Medical management of autism.
Melmed Center, 5020 E. Shea Blvd., Suite 100, Scottsdale, AZ 85254, USA.Journal of the South Carolina Medical Association (1975) 11/2006; 102(8):274-6.
The primary care physician should be knowledgeable about the medical issues that children with ASD encounter and also be aware of available treatment options. Included among these are: identification of seizures, treatment of sleep problems, aggressive management of chronic constipation and GERD as well as timely referral for preventive dental care. Due to the scarcity of sub-specialists (Pediatric Neurologist, Developmental Pediatrician, Child Psychiatrist/ Psychologist) managing children with ASD, the primary care physician should likewise be familiar with medication options for challenging behaviors. More importantly, there needs to be a close collaboration and communication between the family, the sub-specialist and the child's primary care physician.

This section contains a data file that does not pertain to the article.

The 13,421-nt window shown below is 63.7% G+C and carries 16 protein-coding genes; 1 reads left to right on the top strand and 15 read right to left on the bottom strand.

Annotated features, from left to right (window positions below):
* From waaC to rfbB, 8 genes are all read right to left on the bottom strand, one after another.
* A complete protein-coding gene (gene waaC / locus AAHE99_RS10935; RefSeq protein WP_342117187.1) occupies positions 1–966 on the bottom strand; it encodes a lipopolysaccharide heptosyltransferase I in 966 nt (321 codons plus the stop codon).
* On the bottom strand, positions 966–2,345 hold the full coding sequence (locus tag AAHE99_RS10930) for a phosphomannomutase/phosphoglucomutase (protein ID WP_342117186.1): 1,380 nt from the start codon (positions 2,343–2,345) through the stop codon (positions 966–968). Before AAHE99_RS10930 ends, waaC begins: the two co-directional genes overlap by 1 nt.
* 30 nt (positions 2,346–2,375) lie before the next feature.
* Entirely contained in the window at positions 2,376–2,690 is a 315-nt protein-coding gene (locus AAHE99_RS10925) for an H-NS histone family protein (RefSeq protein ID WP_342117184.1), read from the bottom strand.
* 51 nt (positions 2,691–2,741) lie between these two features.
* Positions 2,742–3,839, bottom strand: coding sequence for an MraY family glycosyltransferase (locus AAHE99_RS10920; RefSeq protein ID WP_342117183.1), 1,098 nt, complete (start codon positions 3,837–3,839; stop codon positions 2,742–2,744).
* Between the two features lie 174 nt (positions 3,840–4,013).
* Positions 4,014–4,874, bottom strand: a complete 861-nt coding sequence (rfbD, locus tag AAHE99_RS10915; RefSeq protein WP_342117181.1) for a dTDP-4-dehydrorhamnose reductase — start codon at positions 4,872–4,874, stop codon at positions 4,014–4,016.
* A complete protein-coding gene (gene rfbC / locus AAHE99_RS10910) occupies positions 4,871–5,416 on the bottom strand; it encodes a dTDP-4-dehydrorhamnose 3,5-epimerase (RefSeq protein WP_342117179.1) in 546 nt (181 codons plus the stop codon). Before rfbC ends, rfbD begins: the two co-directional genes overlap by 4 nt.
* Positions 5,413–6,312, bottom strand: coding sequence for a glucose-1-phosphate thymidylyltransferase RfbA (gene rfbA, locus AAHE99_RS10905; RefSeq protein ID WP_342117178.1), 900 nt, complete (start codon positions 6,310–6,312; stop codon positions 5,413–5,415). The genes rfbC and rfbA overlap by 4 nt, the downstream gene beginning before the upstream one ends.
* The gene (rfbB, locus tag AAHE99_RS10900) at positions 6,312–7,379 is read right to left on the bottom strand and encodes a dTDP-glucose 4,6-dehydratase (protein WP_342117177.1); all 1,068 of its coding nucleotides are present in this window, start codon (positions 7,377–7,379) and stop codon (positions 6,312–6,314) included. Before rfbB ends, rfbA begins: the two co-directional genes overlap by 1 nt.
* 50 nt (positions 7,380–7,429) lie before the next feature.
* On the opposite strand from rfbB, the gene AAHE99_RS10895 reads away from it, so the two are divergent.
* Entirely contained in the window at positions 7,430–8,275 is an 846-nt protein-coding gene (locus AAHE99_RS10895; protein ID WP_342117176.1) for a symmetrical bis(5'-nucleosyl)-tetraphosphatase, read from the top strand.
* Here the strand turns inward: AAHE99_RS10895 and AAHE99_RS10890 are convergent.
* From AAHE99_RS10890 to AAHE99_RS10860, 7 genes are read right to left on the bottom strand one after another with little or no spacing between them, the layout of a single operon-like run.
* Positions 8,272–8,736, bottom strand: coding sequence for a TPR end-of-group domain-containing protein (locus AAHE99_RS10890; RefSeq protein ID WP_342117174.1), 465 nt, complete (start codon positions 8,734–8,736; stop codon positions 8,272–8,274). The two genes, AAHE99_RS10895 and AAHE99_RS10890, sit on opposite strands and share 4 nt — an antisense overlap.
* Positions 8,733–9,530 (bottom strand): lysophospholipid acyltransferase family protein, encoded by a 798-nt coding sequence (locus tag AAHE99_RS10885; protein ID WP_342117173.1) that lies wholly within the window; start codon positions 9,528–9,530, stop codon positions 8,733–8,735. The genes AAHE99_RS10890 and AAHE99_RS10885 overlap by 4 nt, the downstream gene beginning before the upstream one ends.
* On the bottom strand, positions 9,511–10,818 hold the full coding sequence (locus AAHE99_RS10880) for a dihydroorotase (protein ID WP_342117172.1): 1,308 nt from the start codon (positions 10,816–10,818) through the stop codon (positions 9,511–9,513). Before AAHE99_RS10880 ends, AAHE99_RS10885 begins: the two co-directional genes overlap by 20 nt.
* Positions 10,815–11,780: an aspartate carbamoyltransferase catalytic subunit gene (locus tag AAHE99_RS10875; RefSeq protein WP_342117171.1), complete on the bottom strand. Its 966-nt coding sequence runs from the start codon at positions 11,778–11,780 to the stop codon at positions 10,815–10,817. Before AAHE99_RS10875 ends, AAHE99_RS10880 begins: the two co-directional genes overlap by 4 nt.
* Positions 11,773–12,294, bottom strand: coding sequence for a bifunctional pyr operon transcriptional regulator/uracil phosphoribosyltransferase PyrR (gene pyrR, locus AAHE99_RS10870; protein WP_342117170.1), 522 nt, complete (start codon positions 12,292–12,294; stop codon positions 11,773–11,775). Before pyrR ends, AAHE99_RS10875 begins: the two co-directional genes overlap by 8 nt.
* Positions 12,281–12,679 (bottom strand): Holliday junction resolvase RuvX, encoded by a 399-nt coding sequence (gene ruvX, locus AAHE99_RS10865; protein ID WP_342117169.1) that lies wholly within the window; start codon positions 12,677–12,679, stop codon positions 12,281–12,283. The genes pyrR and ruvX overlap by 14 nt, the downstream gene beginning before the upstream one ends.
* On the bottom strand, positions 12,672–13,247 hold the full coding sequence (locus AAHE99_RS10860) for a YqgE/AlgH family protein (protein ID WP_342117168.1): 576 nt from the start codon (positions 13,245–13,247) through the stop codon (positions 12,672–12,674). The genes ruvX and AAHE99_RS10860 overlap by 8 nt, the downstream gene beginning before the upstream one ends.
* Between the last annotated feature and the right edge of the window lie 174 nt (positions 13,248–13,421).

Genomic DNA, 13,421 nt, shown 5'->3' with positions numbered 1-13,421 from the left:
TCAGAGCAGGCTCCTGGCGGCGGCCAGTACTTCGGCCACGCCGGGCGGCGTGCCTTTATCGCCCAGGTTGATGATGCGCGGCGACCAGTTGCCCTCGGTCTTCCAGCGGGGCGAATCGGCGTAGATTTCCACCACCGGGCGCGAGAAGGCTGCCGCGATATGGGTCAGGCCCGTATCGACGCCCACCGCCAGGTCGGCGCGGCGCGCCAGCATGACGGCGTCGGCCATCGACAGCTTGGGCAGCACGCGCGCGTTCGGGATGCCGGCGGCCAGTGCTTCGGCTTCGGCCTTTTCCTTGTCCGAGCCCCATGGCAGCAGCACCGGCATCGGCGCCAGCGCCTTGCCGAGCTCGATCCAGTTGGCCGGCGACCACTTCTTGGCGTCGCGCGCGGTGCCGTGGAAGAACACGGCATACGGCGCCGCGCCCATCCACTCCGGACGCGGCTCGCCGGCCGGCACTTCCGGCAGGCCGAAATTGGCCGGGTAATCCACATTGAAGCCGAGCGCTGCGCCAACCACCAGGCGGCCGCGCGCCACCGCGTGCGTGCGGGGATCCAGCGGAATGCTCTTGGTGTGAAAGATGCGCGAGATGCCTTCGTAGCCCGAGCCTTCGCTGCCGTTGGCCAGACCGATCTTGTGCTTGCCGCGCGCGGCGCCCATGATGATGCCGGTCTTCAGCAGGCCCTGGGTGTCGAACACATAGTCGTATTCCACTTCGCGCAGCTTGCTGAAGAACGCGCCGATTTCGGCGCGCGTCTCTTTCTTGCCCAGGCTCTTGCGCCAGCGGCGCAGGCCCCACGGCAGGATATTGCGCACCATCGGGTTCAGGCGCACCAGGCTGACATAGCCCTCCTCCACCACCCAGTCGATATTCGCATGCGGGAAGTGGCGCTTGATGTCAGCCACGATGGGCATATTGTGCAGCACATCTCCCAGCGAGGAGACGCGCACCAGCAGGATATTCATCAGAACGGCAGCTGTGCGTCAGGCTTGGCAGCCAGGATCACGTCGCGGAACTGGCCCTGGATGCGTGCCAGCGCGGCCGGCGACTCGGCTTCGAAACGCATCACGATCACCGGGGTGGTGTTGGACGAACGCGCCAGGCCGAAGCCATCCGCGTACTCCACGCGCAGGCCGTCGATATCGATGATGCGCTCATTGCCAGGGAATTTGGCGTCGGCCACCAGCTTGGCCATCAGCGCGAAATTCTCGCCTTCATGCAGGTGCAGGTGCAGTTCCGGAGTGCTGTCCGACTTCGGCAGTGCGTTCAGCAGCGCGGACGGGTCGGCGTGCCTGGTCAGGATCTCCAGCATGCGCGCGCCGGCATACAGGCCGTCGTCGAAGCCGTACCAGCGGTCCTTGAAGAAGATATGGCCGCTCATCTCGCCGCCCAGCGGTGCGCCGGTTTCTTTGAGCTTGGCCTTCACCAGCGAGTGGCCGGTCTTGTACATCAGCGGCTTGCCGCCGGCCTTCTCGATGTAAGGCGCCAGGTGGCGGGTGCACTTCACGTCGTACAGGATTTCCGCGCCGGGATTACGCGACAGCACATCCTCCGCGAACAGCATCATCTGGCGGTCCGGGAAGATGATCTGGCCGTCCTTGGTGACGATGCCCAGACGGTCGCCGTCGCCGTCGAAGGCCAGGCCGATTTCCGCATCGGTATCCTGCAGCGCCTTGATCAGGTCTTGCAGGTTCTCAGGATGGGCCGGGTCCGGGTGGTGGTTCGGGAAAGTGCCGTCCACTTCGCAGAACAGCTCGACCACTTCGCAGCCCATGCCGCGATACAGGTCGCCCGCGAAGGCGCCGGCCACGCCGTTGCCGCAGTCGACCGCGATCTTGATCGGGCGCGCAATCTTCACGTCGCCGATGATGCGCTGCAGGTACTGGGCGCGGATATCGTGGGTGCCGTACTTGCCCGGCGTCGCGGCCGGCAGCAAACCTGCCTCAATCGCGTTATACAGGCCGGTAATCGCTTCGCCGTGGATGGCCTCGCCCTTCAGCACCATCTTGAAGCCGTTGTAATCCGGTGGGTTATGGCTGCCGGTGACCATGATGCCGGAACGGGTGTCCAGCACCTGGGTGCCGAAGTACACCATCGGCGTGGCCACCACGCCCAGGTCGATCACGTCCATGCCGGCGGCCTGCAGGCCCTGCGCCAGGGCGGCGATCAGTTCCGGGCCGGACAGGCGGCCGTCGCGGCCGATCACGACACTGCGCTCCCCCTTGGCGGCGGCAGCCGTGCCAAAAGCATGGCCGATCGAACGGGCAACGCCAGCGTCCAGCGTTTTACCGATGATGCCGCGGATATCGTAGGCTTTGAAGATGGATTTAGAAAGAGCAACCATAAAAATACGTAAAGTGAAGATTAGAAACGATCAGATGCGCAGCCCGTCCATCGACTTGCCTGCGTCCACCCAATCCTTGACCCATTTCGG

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ABSTRACT: The Diagnostic and Statistical Manual of Mental Disorders (4th Edition) prohibits the co-diagnosis of attention-deficit/hyperactivity disorder (ADHD) and an autism spectrum disorder (ASD). However, recent studies indicate that co-occurrence of clinically significant ADHD and autistic symptoms is common, and that some genes may influence both disorders. Children with the combination of ADHD and motor coordination problems are particularly likely to have an ASD. These co-occurrences of symptoms are important since children with ASD in addition to ADHD symptoms may respond poorly to standard ADHD treatments or have increased side effects. Such children may benefit from additional classes of pharmacologic agents (i.e., alpha-agonists, selective serotonin reuptake inhibitors and neuroleptics). They may also benefit from social skills therapy, individual and family psychotherapy, behavioral therapy and other nonpharmacologic interventions.
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